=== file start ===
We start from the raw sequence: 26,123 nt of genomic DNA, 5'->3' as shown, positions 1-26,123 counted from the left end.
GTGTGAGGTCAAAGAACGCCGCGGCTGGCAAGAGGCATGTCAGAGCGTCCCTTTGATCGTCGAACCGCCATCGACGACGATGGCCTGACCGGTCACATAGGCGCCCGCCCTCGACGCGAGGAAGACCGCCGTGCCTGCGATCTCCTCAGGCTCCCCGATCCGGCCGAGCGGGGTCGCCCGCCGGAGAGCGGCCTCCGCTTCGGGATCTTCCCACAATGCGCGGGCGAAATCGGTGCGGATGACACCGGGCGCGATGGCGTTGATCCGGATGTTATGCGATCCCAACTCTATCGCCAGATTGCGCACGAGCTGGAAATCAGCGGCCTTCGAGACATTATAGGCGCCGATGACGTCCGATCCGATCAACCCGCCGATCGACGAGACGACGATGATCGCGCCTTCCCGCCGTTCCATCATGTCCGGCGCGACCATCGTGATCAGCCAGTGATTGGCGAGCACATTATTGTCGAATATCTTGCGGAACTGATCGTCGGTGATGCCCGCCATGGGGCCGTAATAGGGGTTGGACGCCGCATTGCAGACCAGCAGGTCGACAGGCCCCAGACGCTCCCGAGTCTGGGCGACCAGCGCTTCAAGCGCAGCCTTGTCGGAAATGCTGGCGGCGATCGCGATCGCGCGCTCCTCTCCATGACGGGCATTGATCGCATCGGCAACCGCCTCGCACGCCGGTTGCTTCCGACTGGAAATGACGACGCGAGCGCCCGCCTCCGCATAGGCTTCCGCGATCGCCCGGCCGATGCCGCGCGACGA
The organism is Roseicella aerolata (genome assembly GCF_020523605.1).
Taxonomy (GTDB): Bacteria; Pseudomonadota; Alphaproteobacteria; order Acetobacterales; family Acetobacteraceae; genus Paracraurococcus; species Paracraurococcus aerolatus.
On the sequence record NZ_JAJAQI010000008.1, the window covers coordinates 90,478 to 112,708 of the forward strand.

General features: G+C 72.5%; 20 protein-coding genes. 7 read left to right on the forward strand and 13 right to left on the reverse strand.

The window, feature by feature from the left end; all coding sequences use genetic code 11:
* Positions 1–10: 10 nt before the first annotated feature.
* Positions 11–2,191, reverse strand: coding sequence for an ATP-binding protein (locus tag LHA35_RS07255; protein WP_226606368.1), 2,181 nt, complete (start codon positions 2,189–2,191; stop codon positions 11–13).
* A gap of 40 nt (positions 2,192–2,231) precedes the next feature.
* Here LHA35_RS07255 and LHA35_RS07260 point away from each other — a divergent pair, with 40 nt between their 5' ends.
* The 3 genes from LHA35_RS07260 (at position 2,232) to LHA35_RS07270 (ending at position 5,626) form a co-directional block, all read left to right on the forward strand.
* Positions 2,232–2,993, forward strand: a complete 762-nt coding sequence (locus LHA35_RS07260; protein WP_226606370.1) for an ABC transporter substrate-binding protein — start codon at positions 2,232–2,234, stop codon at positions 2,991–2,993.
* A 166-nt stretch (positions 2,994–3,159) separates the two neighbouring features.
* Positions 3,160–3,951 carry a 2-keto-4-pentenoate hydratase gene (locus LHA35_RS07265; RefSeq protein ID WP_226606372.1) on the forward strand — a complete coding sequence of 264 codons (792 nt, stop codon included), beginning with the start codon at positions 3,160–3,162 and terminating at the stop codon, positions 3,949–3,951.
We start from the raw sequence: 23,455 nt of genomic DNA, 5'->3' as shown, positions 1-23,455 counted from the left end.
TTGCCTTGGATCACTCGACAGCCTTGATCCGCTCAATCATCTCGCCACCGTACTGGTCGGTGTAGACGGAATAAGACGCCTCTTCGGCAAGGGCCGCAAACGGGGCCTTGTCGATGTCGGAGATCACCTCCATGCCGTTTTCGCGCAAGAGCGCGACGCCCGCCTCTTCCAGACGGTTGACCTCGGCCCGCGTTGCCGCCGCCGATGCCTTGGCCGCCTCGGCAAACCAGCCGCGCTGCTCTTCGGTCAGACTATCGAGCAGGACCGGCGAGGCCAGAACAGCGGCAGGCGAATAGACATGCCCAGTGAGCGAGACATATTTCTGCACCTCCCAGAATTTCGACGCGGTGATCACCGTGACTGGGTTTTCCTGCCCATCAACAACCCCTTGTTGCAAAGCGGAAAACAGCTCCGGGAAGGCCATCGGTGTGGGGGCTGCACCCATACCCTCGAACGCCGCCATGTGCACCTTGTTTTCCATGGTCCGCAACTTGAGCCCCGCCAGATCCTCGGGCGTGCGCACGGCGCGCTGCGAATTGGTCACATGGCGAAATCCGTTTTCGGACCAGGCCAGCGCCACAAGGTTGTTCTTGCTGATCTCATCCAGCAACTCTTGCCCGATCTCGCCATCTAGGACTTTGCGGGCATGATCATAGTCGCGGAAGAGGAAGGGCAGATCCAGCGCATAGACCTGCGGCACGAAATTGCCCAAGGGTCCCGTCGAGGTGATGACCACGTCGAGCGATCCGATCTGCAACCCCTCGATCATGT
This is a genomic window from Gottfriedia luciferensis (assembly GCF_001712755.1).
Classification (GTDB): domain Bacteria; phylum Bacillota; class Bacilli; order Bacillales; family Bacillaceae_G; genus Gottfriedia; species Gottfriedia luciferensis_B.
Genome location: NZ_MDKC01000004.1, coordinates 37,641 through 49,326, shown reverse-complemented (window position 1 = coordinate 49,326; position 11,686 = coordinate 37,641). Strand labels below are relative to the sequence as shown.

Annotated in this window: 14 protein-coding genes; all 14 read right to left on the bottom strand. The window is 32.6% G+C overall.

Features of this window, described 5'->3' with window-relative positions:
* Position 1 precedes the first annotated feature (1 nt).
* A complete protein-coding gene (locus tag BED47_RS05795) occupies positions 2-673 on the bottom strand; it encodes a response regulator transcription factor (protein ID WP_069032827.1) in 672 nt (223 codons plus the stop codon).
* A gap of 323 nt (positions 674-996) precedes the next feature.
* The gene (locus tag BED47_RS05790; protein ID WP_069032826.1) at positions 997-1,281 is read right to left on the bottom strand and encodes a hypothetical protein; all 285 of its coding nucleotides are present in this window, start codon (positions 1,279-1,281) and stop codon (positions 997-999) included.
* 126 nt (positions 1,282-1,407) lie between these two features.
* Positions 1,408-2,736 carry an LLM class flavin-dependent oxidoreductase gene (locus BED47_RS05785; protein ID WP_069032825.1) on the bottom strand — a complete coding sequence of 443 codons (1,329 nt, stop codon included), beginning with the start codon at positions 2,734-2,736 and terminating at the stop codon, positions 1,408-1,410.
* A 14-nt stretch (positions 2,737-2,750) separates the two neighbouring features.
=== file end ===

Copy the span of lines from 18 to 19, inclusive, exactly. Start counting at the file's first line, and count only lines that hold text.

This is a genomic window from Gottfriedia luciferensis (assembly GCF_001712755.1).
Classification (GTDB): domain Bacteria; phylum Bacillota; class Bacilli; order Bacillales; family Bacillaceae_G; genus Gottfriedia; species Gottfriedia luciferensis_B.